ReefEdge Connect System 3.0 targets WLAN security

ReefEdge Inc. this week takes the wraps off the latest version of its wireless LAN (WLAN) security gateway that features a way to help network executives enforce bandwidth and application use on WLAN access point.

ReefEdge Connect System 3.0 is based on the hardware appliance called the Edge Controller that’s plugged into any IEEE 802.11 access point to enforce security policies over wireless networks. These requirements might be user authentication, enforcement of VPN encryption before sending data, as well as a gateway firewall between the wireless and wired network. The third version of the ReefEdge product adds a way to enforce these security policies and provide bandwidth allocation for the SpectraLink 802.11b mobile phones for voice communications over wireless.

“Connect System 3.0 provides a way for managers to run voice and data on a single wireless infrastructure and provide security policies,” says ReefEdge chief technology officer Sandep Singhal.

Connect System 3.0, which starts at $7,500 per wireless LAN segment, will support the SpectraLink’s 802/11b mobile phone in the first release out this month but ReefEdge has plans to support Symbol Technologies voice-over-IP phones in the future as well.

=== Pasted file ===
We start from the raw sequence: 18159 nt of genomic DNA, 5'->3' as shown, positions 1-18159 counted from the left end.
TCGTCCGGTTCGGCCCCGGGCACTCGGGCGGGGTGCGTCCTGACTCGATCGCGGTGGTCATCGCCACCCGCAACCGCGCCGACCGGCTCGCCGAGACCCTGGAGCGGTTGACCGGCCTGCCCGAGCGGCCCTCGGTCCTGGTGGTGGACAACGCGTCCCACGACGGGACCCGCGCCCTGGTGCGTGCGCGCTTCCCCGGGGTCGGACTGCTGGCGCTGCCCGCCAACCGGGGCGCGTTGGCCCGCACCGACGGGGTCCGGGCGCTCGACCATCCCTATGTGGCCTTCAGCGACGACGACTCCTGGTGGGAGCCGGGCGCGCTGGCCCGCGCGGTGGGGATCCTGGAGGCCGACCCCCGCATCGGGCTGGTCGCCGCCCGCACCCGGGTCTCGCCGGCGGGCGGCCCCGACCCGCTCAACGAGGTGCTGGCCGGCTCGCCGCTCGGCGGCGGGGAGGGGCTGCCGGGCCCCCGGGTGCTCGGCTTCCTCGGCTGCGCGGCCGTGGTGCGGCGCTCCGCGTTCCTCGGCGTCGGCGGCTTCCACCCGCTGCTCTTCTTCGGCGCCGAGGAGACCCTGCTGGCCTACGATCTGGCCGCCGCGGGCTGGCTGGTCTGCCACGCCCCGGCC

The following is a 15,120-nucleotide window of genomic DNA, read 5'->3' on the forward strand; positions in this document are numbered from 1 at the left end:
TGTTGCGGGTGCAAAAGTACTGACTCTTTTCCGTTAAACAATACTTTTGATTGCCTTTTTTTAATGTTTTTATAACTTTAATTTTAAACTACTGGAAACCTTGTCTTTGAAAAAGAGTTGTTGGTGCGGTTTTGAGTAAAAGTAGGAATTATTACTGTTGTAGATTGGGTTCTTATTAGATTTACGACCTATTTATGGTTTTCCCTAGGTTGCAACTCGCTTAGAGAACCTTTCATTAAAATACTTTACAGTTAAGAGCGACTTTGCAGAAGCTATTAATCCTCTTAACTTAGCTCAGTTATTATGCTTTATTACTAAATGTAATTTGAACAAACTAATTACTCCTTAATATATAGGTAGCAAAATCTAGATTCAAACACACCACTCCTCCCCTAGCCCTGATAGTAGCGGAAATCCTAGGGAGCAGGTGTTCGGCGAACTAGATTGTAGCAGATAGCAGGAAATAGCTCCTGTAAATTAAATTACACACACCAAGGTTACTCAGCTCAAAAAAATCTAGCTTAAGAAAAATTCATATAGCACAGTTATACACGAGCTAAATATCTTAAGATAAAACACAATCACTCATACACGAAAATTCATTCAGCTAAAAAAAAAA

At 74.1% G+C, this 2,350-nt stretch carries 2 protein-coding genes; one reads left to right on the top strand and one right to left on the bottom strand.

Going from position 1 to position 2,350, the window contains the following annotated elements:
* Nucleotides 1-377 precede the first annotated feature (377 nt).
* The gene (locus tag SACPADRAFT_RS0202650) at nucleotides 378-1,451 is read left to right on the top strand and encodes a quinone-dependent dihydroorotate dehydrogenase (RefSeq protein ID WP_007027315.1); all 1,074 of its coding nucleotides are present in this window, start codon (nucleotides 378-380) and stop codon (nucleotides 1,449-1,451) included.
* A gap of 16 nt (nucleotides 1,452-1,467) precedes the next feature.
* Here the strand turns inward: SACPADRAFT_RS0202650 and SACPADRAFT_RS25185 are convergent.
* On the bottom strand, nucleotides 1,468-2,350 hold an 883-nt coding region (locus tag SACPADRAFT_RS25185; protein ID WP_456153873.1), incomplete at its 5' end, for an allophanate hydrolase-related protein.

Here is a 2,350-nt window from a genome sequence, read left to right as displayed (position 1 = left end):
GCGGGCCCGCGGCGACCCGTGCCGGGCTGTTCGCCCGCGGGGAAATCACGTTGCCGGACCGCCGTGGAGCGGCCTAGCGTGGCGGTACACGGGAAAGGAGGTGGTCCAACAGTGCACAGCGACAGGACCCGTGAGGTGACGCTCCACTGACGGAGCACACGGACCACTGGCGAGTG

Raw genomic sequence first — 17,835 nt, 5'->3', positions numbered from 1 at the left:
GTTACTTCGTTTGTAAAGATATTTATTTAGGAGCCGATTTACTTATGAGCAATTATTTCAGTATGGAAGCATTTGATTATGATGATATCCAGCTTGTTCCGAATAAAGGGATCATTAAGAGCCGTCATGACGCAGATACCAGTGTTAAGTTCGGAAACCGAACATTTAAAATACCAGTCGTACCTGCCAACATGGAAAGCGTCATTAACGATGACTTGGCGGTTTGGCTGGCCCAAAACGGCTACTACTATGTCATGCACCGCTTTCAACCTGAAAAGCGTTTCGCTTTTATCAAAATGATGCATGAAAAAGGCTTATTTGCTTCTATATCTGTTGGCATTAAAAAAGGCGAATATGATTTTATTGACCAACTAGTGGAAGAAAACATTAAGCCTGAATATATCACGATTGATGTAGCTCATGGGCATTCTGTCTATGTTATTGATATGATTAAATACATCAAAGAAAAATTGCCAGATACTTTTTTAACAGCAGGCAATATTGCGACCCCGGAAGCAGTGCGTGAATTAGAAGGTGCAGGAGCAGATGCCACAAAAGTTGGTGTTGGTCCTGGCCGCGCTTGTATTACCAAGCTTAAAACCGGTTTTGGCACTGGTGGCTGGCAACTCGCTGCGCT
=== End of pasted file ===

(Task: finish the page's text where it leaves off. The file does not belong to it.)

The product’s Edge Controller, managed by Web browser, lets the security manager register any SpectraLink phones to be used on the WLAN network and dedicate wireless bandwidth those phones can use.

“Voice is very high bandwidth,” says Singhal, estimating that the 802.11b LAN can sustain about 6 megabits of IP throughput and probably no more than 15 simultaneous calls at one time on the WLAN.

Voice-over-IP on WLANs is a new area of interest for organizations, but the bandwidth considerations have already convinced some network managers than voice is not a good application to run on WLANs at present.

“We use 802.11b LANs in our manufacturing plants, the Cisco access points, but we don’t allow voice through them,” says Larry Graham, global manager, automatic identification technology and distributed computing at General Motors. The bandwidth demands of voice on the WLAN are simply too great to make running voice over IP a priority at present in the GM manufacturing environment.